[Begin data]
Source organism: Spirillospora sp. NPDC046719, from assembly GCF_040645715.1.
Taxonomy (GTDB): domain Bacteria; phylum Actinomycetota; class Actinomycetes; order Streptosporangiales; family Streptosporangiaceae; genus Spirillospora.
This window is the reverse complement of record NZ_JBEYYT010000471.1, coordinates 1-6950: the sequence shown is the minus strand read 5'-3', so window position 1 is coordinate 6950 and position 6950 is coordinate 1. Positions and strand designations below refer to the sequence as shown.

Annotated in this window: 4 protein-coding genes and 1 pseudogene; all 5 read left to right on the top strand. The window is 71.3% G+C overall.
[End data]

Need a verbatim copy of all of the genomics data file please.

Source organism: Spirillospora sp. NPDC046719, from assembly GCF_040645715.1.
Taxonomy (GTDB): domain Bacteria; phylum Actinomycetota; class Actinomycetes; order Streptosporangiales; family Streptosporangiaceae; genus Spirillospora.
This window is the reverse complement of record NZ_JBEYYT010000471.1, coordinates 1-6950: the sequence shown is the minus strand read 5'-3', so window position 1 is coordinate 6950 and position 6950 is coordinate 1. Positions and strand designations below refer to the sequence as shown.

Annotated in this window: 4 protein-coding genes and 1 pseudogene; all 5 read left to right on the top strand. The window is 71.3% G+C overall.